Everything that exists has both order and chaos in it, interacting with each other, with order trying to strengthen an object while chaos tries to weaken it. Chaos magic does exactly what you would think it would, destroy things, with disease, sickness, earthquakes, fire, explosions, et cetera. How a chaos master does this is by either manipulating chaos to break the order bonds within objects, or throwing pure chaos fire at them to burn them. Order masters do just the opposite, manipulating objects by strengthening or rearranging the order bonds within them. Chaos is represented by the color white, because white light is a chaotic mixture of all colors of light; order is represented by black, because it absent of all light, and thus pure and orderly. Order does not quite equate to good, nor does chaos equate fully to evil.
Furthermore, order and chaos are not separate, nor are they unlimited; they are indeed finite, and they must balance each other in equal quantities. Nature seeks this Balance, for it consists of both order and chaos, and too much of either would destroy it. If order or chaos get too powerful, the Balance between them must be righted; some of books deal with this idea. This fact gives rise to the idea of grey magicians, who work with both order and chaos and work to maintain the Balance between them.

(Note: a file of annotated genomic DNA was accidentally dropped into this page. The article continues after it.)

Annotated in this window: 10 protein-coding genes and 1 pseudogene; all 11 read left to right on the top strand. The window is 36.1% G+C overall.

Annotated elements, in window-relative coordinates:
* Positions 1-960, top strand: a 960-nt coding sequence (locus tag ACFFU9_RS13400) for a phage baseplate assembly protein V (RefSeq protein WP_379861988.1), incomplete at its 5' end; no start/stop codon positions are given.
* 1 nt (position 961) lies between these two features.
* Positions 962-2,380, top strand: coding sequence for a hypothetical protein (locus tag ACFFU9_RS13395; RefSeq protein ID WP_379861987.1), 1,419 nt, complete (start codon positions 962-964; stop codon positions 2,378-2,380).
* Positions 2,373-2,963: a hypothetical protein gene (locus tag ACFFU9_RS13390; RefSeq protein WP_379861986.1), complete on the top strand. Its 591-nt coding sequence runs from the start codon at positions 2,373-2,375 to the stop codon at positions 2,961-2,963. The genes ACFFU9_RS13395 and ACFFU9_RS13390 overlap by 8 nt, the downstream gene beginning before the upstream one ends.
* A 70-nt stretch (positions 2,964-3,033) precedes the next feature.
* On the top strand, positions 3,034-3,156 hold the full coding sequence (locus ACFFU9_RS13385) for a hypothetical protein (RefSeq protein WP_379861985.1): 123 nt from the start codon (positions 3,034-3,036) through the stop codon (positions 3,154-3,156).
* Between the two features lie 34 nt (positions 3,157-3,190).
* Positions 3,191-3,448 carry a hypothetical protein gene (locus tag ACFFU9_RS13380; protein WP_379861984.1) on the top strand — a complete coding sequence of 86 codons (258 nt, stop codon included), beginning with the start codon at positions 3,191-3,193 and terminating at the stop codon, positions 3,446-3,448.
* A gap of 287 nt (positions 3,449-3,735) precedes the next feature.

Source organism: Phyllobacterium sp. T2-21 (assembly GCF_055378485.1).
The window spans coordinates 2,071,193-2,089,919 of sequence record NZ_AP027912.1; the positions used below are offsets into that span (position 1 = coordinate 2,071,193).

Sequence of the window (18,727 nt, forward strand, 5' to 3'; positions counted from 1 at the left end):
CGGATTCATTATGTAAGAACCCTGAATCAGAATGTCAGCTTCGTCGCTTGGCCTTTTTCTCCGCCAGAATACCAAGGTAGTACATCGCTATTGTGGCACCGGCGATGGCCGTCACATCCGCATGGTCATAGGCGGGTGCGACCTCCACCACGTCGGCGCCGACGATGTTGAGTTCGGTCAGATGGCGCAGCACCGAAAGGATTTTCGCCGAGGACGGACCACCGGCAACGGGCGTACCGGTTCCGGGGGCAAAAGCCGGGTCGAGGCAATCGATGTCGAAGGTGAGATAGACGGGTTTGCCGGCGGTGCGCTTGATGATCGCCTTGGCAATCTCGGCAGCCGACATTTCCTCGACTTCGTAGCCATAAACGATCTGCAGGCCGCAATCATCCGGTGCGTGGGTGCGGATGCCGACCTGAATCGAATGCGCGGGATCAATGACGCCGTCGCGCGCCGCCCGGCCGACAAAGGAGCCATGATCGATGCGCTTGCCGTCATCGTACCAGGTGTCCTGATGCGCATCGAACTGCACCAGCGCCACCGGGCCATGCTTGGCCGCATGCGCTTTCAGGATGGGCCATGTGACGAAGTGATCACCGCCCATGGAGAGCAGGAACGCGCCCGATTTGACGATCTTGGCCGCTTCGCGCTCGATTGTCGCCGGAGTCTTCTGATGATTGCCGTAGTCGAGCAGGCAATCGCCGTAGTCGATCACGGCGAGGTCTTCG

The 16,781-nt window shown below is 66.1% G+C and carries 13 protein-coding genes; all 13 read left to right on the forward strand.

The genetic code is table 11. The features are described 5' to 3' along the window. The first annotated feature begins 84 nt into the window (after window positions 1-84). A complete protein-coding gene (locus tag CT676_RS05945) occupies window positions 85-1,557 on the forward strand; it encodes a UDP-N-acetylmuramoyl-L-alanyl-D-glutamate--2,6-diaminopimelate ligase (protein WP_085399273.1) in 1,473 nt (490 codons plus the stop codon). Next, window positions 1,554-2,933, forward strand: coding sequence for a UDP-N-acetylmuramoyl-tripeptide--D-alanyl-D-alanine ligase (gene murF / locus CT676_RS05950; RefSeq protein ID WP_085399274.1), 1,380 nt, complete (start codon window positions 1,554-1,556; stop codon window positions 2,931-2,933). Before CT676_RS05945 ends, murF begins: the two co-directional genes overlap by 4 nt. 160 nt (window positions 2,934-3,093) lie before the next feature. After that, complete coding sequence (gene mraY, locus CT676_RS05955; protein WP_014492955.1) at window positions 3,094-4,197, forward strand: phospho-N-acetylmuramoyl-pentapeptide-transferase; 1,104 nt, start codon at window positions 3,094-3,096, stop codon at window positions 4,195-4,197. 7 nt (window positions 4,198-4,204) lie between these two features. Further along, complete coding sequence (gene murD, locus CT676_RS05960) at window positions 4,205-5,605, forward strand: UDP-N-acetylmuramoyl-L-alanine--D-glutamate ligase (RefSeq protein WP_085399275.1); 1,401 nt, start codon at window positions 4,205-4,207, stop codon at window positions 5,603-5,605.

White Wizards vs. Black Mages vs. Gray Wizards
In a storytelling sense, Modesitt wanted the subvert the trope of white being “good” and black being “evil” by switching up the connotations of these colors: black mages harness order, while white wizards unleash chaos. Then there are gray wizards, the rare individuals who can manipulate both order and chaos, though they avoid direct use of the latter as it is known to shorten one’s lifespan… though some gray wizards choose the identity of a druid and are able to prolong their existence by several lifetimes through magical means. Shadowed Blade has a fascinating deep dive into the mechanics of both sides.
As the first several books are from the perspective of Recluce’s pro-order belief system, there is a natural bias toward the black mages, who run the country from a variety of positions: the Institute, which debates decisions; the Brotherhood, which serves as the army and navy when it comes to dealing with outsiders; and so forth. However, one of the most fascinating aspects of Modesitt’s magic system is that most of its magic users are not solely mages—they’re tradesmen, using their magic for practical means. Order mages are more likely to be craftsmen: potters, carpenters, engineers, smiths. Some order mages also use their magic in agriculture and livestock, strengthening the existing bonds in crops and animals alike to improve their quality and even create new breeds. Chaos mages are more limited in their job options: Though more tend toward law enforcement, they can also contribute chaos magic toward improving quality of life through building roads, removing bacteria from water, and curtailing smuggling.